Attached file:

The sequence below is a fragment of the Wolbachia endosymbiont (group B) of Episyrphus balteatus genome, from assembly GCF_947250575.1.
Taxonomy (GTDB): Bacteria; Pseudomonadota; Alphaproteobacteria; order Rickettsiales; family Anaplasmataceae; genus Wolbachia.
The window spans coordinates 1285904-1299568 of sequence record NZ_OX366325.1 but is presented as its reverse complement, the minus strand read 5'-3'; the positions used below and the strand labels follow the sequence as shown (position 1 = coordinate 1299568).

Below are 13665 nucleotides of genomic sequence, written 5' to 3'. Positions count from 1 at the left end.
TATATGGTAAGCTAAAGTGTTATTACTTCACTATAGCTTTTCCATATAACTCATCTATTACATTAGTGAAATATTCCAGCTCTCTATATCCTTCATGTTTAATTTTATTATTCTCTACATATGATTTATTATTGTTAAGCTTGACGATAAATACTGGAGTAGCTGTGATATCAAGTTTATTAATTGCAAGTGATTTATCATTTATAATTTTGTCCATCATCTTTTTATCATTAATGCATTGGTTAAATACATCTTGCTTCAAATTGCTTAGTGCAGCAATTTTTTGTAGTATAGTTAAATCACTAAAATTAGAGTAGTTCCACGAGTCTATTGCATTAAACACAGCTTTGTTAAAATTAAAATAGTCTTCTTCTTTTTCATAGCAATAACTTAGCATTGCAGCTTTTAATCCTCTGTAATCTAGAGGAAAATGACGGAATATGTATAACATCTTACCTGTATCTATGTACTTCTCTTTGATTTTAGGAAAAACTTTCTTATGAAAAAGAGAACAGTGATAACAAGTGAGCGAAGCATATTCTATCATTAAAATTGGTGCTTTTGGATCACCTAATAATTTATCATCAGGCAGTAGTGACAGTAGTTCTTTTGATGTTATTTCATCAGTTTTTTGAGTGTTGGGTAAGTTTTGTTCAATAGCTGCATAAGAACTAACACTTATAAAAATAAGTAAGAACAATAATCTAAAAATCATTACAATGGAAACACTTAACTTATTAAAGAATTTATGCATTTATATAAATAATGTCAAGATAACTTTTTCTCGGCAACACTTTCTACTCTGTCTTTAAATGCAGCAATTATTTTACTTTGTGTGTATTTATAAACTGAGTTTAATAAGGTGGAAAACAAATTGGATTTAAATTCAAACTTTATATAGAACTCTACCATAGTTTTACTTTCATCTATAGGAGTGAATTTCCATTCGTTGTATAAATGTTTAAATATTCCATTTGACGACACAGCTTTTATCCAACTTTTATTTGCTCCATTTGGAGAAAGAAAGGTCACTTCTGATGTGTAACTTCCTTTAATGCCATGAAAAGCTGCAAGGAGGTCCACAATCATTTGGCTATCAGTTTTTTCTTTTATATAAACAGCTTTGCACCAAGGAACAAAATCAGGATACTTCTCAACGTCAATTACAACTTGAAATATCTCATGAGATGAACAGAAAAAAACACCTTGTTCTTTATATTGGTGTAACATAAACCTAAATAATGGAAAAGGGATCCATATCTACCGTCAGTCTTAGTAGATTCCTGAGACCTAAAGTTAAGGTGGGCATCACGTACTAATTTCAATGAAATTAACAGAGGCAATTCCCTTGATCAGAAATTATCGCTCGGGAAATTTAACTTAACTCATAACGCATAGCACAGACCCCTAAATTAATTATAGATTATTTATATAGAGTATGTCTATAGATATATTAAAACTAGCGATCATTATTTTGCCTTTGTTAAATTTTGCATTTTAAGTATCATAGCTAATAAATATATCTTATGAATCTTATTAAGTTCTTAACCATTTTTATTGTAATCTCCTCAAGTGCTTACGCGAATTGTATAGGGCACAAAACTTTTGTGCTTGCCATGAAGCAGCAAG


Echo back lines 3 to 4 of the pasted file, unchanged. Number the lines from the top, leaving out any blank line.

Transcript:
The window spans coordinates 1285904-1299568 of sequence record NZ_OX366325.1 but is presented as its reverse complement, the minus strand read 5'-3'; the positions used below and the strand labels follow the sequence as shown (position 1 = coordinate 1299568).

Below are 13665 nucleotides of genomic sequence, written 5' to 3'. Positions count from 1 at the left end.